“There were a lot of late nights in the studio, especially when we were in Seattle working on it,” San says of 100%. “A couple of things would come together, and we’d be like ”˜Yeah—this is like grungelism.’ We liked that because it was two completely ridiculous media terms brought together to make an í¼ber-ridiculous media term. It didn’t exactly catch on, though.”
That’s not surprising considering that 100% swings in a way that the likes of Nirvana, Soundgarden, Mudhoney, and Tad never came close to. Built around chugging guitars and acid-rock sprays of six-string, “Robbing Banks (Doin’ Time)” might be the best pure dance-floor detonator since the Beastie Boys’ “Sabotage”, and goddamn if Jimi Hendrix himself doesn’t seem to be standing front and centre on the morphine-blues jam “Problem Child”.
What the Slew does have in common with the early-’90s grunge giants of Seattle is that it’s heavier than fuck, this now being doubly true of the group’s live setup.
Realizing that he’d need a small platoon of DJs to re-create the record on-stage, San opted instead for a live back end, enlisting the former Wolfmother rhythm section of Chris Ross (bass and keyboards) and Myles Heskett (drums). Funnily enough, the two Aussies were far more concerned about the decidedly unconventional configuration—there are six turntables on the frontline—than the Slew’s cofounder.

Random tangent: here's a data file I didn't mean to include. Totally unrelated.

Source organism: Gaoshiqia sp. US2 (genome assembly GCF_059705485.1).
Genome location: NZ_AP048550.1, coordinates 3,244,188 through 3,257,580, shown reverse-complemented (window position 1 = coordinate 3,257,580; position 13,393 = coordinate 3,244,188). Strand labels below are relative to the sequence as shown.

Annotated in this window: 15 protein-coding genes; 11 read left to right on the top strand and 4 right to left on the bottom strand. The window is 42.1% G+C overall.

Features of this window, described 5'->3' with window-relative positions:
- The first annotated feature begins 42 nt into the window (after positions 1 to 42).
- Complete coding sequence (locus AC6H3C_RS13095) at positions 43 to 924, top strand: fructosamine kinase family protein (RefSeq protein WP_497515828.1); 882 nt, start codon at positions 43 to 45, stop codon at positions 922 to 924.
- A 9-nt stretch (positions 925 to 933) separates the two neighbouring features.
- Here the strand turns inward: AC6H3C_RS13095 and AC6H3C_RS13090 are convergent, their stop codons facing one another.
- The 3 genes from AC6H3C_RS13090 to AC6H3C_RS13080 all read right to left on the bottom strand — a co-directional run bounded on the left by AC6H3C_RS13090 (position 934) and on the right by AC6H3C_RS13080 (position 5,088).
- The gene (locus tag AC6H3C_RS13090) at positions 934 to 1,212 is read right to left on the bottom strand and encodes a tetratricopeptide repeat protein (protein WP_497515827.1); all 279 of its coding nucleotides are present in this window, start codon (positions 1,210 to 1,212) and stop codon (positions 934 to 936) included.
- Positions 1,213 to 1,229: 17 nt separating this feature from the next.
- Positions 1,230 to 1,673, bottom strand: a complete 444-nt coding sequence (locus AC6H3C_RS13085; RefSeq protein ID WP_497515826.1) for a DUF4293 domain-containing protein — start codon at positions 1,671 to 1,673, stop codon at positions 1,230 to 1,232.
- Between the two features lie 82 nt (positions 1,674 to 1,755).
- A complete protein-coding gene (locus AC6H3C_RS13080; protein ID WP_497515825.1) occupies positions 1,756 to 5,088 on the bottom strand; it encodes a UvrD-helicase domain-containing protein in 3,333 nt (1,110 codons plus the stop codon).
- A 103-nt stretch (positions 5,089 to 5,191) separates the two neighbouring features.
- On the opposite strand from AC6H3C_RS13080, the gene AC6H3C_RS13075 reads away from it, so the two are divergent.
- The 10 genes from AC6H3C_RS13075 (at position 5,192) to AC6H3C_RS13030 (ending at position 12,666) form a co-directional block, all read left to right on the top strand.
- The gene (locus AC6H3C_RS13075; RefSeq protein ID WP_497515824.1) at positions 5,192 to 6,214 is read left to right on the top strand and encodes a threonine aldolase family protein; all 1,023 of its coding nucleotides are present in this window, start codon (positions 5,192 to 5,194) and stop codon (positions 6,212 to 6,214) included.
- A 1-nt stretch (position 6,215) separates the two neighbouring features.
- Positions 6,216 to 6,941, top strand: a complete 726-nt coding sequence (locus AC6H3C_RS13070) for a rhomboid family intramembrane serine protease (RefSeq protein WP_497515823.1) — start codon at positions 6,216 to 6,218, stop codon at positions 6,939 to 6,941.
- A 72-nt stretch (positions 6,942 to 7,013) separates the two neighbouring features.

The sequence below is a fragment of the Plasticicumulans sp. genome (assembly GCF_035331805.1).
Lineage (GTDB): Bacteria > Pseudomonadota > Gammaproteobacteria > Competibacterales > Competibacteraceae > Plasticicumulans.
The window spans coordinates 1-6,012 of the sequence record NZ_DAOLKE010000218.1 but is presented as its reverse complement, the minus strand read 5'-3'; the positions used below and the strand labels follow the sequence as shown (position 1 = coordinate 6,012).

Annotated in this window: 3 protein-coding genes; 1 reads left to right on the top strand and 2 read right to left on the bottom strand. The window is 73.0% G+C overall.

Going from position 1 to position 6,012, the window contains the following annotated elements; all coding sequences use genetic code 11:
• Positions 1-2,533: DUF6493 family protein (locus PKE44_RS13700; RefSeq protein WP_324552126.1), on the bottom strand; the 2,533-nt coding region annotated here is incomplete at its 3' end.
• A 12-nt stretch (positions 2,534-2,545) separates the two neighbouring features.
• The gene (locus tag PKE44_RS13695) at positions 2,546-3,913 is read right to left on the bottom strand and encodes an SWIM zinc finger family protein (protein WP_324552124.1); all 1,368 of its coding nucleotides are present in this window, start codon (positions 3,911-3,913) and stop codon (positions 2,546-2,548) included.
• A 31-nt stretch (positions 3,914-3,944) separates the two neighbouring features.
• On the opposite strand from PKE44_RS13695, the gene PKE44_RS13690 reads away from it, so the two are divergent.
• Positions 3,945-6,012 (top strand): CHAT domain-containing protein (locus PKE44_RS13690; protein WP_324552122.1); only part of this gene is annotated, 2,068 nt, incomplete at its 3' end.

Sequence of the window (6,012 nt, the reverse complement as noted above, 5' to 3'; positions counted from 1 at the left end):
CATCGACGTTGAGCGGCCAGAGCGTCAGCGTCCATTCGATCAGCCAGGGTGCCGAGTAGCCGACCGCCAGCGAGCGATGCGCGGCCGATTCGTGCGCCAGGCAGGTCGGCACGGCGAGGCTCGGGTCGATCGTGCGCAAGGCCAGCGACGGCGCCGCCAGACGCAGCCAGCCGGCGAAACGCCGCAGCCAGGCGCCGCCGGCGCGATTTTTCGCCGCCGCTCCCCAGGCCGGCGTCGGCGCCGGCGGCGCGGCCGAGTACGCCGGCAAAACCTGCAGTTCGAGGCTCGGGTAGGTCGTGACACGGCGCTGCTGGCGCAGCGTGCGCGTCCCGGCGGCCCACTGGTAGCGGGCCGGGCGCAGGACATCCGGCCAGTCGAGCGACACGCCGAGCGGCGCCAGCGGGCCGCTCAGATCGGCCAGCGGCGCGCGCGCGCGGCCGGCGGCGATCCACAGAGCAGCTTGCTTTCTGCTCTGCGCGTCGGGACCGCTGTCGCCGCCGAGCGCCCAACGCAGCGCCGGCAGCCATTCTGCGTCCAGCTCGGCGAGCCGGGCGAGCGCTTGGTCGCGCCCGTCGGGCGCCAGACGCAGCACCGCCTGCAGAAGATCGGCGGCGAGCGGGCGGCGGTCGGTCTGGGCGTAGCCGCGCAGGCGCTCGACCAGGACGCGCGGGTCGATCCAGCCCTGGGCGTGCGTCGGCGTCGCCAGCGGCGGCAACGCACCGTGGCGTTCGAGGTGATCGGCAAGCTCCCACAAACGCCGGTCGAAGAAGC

“I think it was quite scary for Chris and Miles,” San says. “We’ve done a few radio interviews where they talked about being on the plane coming over for the first time, right before our three days of rehearsal before we started our first tour. They were kind of horrified that things would be like ”˜Hi. Welcome to the Slew. Here are your headphones, and here is your click track. You will be playing to this for the whole duration of the night, and if you deviate from it, you’re fired.’ When they showed up, though, it was like, ”˜No one’s wearing headphones—the DJs aren’t wearing headphones. We’re all just going to play.”
Still, there were preparations to be made. Well aware of the way Ross and Heskett brought the thunder in their former band, San built turntable platforms that were capable of withstanding, if not a minor earthquake, then at least the kind of full-bore sonic assault one might have expected back in the day, from (take your pick) Black Sabbath, Bomb Squad–era Public Enemy, or the Seattle legends known as the Slew.
On some nights, though, even that’s not enough.
“We’re jumping around and breaking needles with records flying all over the place,” San says. “It’s supposed to be like that. Things fall apart and you just have to learn to roll with it. Luckily, Chris and Miles are heavy enough of a rhythm section that they can distract the crowd when thing are melting down.”
Which is fair warning that, even though the Slew is fronted by two dudes on half a dozen turntables, it rocks. And more importantly, it rocks just as hard as the bands that led to the birth of 100%, whatever the names of those bands might be.
The Slew plays the Commodore Ballroom on Tuesday (June 29).